TUS Limerick School of Art and Design (LSAD) has partnered with community response group Bunratty Local Development Association (BLDA) to “Renew Bunratty”, as the project receives €50,000 from Creative Ireland’s Creative Climate Action Fund II.
This community-led, hands-on collaboration between the university and this county Clare Community is a process that has been designed to nurture a sense of caring for the environment in and around Bunratty Castle, one of the biggest tourist attractions in Ireland.
Eleanor Moloney Enterprise and Development at TUS LSAD and project co-ordinator explained that “Renew Bunratty” will help to communicate the importance of sustainable tourism to villages like Bunratty from an ecological, economical and social point of view.
“Tourism can have a significant impact on local communities and the environment. While it can bring economic benefits, it can also contribute to environmental degradation and cultural commodification. Tourism plays a significant role in the current climate crisis, both as a contributor to greenhouse gas emissions and its impact on social issues, such as housing and public service and transport,” she said.
“This project aims to investigate how a fairer and more sustainable model of tourism might be achieved, where the quality of life and heritage can be shared by both locals and visitors without harming the economy and livelihoods of those who depend on tourism for their income.”
Mike Fitzpatrick Dean Limerick School of Art and Design and Director of Cultural Engagement, TUS said “While this project is a community-based project meeting the needs of Bunratty, it is also a project with capacity for scale and has the potential of providing a blueprint for other communities across the region.
“Through a series of place making projects, LSAD with BLDA and the local community will develop a sustainable approach to tourism and local development through intergenerational collaboration and skills exchange, repurposing materials and exploring ways of subtly shifting behaviours to enrich rather than deplete the local ecosystems that first made Bunratty attractive.”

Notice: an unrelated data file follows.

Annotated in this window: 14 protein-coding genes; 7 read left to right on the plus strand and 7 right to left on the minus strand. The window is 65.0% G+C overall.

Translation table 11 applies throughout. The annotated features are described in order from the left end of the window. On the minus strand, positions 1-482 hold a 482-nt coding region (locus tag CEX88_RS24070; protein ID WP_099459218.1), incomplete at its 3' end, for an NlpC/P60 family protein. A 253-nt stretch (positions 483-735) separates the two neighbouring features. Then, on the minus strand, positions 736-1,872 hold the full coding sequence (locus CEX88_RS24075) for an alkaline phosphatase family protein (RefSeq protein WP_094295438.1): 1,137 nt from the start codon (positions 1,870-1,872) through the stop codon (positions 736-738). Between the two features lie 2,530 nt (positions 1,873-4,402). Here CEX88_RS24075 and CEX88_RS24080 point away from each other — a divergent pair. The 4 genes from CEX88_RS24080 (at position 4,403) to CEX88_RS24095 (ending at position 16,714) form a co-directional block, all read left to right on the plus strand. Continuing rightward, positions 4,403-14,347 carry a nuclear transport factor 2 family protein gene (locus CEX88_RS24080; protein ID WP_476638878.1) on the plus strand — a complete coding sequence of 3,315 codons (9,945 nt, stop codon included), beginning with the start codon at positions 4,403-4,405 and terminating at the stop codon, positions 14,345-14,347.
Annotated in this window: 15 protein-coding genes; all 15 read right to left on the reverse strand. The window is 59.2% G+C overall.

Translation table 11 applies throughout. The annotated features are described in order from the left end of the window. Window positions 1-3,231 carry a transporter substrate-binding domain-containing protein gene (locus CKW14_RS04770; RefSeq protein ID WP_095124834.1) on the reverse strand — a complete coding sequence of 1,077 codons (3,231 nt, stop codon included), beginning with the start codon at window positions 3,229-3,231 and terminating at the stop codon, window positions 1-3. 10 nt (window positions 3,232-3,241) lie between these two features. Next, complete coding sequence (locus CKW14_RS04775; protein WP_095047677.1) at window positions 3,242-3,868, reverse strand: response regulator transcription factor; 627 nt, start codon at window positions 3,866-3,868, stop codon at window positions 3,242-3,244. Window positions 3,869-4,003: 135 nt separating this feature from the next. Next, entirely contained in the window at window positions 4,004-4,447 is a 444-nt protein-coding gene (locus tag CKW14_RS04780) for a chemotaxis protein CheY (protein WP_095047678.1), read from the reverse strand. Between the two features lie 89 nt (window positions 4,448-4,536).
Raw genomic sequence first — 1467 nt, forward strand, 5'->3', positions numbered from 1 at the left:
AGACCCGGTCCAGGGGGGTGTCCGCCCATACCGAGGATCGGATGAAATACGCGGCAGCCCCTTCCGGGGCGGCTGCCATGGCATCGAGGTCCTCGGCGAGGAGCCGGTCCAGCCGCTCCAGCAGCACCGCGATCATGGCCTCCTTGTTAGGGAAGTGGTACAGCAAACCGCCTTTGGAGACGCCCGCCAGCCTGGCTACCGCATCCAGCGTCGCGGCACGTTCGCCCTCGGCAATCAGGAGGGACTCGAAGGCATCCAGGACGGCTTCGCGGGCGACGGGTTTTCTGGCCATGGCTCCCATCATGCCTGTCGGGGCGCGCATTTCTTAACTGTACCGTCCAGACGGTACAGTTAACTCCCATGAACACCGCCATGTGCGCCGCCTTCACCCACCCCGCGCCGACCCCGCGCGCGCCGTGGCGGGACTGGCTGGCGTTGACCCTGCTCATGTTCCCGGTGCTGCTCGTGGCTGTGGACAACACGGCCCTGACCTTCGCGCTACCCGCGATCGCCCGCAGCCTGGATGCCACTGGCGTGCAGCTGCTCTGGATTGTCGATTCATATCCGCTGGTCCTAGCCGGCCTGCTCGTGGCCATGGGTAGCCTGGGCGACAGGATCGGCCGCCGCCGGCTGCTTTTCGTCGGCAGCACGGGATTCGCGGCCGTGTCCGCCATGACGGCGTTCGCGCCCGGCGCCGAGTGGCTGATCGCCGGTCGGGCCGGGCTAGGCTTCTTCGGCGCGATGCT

“TUS LSAD is delighted to be working with BLDA to bring this project to fruition and support the great work being undertaken by this community group since 2013,” he added.
The Creative Ireland Programme, in collaboration with the Department of the Environment, Climate and Communications is funding 40 recipients including “Renew Bunratty”. A further three recipients are funded as part of the Shared Island initiative of the Department of the Taoiseach.
The Creative Climate Action Fund II: Agents of Change is unique in that it pairs creative minds with experts in climate science, sustainability and biodiversity, all with the aim of connecting the public to the profound changes that are happening in our environment, society and economy arising from climate change and can transform that connection into behaviour change or climate action. The fund received 239 applications from an array of disciplines and industries; Architecture, Creative Facilitation, Film, Participatory Design, Visual Arts, Cultural Heritage, Theatre, Service Design, Dance, Literature, Music, Traditional Arts, Festivals, Circus, Publishing and Press, and Animation and Augmented Reality.